open access

Vol 63, No 4 (2012)
REVIEW ARTICLES
Published online: 2013-02-01
Submitted: 2013-02-18
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Psychological stress in seafarers: a review

Anna Carotenuto, Ivana Molino, Angiola Maria Fasanaro, Francesco Amenta
International Maritime Health 2012;63(4):188-194.

open access

Vol 63, No 4 (2012)
REVIEW ARTICLES
Published online: 2013-02-01
Submitted: 2013-02-18

Abstract

Background: Seafaring is a particular profession, in which workers are usually exposed to several stressors that are related to the different duties on board ships. This paper has reviewed the main publications on different factors affecting seafarers with the purpose of identifying specific stress factors related to a particular duty on board.
Materials and methods: A literature search was conducted using the online databases PubMed and OvidSP. A survey on health, stress, and fatigue of Australian Seafarers published by the Australian Maritime Safety Authority (AMSA) fulfilling the selection criteria was also examined. This publication provided relevant data obtained from a large sample of seafarers.
Results: Our analysis confirmed that seafaring is associated with mental, psychosocial, and physical stressors. The most important factors were separation from family, loneliness on board, fatigue, multi-nationality, limited recreation activity, and sleep deprivation. The AMSA report gave a more detailed analysis on lifestyle and relevant factors inducing psychological distress. Stressors affecting seafarers working in the engine room were different from those involving the deck crew. Sleep quality and duration were reported to be poor mainly in pilots, whereas deck crew tended to be less adherent to physical exercise and healthy lifestyle recommendations.
Conclusions: Seafaring is still associated with relevant mental health risks. Information on known stress factors on board should be provided to seafarers to help them in lowering stress perception. Strategies for coping with “inevitable” stress conditions should also be investigated and developed. Strategies to decrease risks of stress should be directed to the different categories of seafarers, and the results of specific interventions should be evaluated.

Abstract

Background: Seafaring is a particular profession, in which workers are usually exposed to several stressors that are related to the different duties on board ships. This paper has reviewed the main publications on different factors affecting seafarers with the purpose of identifying specific stress factors related to a particular duty on board.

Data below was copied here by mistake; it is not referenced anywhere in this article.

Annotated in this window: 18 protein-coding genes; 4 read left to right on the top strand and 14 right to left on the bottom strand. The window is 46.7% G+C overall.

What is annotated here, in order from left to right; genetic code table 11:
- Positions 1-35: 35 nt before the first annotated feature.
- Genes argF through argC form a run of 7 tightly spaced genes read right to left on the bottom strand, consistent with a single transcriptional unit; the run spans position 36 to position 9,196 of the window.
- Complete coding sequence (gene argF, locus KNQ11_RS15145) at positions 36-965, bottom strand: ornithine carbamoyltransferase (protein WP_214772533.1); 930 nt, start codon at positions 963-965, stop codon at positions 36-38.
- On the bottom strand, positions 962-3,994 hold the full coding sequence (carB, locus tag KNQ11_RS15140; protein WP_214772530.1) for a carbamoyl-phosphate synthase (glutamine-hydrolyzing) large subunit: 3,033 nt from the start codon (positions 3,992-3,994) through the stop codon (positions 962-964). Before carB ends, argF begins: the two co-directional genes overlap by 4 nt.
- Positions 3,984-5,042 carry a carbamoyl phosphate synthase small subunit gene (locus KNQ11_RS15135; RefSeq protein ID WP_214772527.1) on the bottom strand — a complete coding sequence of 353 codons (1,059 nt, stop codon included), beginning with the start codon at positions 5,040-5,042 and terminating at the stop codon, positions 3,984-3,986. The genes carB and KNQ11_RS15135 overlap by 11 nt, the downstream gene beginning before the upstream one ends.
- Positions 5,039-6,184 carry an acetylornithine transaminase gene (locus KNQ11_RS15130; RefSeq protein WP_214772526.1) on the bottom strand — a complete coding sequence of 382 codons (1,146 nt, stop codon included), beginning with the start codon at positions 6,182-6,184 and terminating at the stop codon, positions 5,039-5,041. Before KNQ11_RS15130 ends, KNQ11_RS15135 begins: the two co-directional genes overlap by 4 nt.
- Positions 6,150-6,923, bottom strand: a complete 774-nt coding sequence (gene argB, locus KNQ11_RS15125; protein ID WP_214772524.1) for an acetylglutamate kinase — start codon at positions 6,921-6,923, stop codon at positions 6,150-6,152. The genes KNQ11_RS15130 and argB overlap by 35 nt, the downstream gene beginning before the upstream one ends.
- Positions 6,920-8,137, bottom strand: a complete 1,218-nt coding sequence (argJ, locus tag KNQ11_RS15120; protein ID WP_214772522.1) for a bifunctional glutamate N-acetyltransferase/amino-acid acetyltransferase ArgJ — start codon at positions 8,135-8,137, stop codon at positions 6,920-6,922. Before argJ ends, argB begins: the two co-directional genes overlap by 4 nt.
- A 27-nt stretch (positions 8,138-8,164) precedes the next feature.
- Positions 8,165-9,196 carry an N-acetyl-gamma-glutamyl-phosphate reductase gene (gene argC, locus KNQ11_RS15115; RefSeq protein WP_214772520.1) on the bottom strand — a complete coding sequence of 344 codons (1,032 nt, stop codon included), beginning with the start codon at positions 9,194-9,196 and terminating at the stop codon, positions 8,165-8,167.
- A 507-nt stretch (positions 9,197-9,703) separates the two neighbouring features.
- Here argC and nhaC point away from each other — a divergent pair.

Materials and methods: A literature search was conducted using the online databases PubMed and OvidSP. A survey on health, stress, and fatigue of Australian Seafarers published by the Australian Maritime Safety Authority (AMSA) fulfilling the selection criteria was also examined. This publication provided relevant data obtained from a large sample of seafarers.
Results: Our analysis confirmed that seafaring is associated with mental, psychosocial, and physical stressors. The most important factors were separation from family, loneliness on board, fatigue, multi-nationality, limited recreation activity, and sleep deprivation. The AMSA report gave a more detailed analysis on lifestyle and relevant factors inducing psychological distress. Stressors affecting seafarers working in the engine room were different from those involving the deck crew. Sleep quality and duration were reported to be poor mainly in pilots, whereas deck crew tended to be less adherent to physical exercise and healthy lifestyle recommendations.
Conclusions: Seafaring is still associated with relevant mental health risks. Information on known stress factors on board should be provided to seafarers to help them in lowering stress perception. Strategies for coping with “inevitable” stress conditions should also be investigated and developed. Strategies to decrease risks of stress should be directed to the different categories of seafarers, and the results of specific interventions should be evaluated.
Get Citation

Keywords

seafarers; work-related stress at sea; psychological stress; fatigue

About this article
Title

Psychological stress in seafarers: a review

Journal

International Maritime Health

Issue

Vol 63, No 4 (2012)

Pages

188-194

Published online

2013-02-01

Bibliographic record

International Maritime Health 2012;63(4):188-194.

Keywords

seafarers
work-related stress at sea
psychological stress
fatigue

Authors

Anna Carotenuto
Ivana Molino
Angiola Maria Fasanaro
Francesco Amenta

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